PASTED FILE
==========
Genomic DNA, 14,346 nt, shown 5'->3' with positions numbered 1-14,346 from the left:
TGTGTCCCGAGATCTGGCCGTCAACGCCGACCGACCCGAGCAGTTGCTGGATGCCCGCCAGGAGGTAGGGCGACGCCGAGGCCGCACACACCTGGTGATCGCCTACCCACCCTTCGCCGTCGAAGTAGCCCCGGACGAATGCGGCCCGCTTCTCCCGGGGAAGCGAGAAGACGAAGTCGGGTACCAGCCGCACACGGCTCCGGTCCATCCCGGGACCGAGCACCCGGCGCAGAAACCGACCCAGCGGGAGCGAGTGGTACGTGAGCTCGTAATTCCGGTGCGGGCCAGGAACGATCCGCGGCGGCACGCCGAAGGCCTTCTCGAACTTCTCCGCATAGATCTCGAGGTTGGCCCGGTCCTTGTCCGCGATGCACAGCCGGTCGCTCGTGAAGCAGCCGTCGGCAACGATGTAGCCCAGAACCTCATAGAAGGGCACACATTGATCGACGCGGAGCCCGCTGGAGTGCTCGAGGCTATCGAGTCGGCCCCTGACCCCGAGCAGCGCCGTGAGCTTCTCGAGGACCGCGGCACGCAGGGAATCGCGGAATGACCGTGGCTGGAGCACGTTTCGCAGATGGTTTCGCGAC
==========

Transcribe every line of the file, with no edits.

Genomic DNA, 14,346 nt, shown 5'->3' with positions numbered 1-14,346 from the left:
TGTGTCCCGAGATCTGGCCGTCAACGCCGACCGACCCGAGCAGTTGCTGGATGCCCGCCAGGAGGTAGGGCGACGCCGAGGCCGCACACACCTGGTGATCGCCTACCCACCCTTCGCCGTCGAAGTAGCCCCGGACGAATGCGGCCCGCTTCTCCCGGGGAAGCGAGAAGACGAAGTCGGGTACCAGCCGCACACGGCTCCGGTCCATCCCGGGACCGAGCACCCGGCGCAGAAACCGACCCAGCGGGAGCGAGTGGTACGTGAGCTCGTAATTCCGGTGCGGGCCAGGAACGATCCGCGGCGGCACGCCGAAGGCCTTCTCGAACTTCTCCGCATAGATCTCGAGGTTGGCCCGGTCCTTGTCCGCGATGCACAGCCGGTCGCTCGTGAAGCAGCCGTCGGCAACGATGTAGCCCAGAACCTCATAGAAGGGCACACATTGATCGACGCGGAGCCCGCTGGAGTGCTCGAGGCTATCGAGTCGGCCCCTGACCCCGAGCAGCGCCGTGAGCTTCTCGAGGACCGCGGCACGCAGGGAATCGCGGAATGACCGTGGCTGGAGCACGTTTCGCAGATGGTTTCGCGAC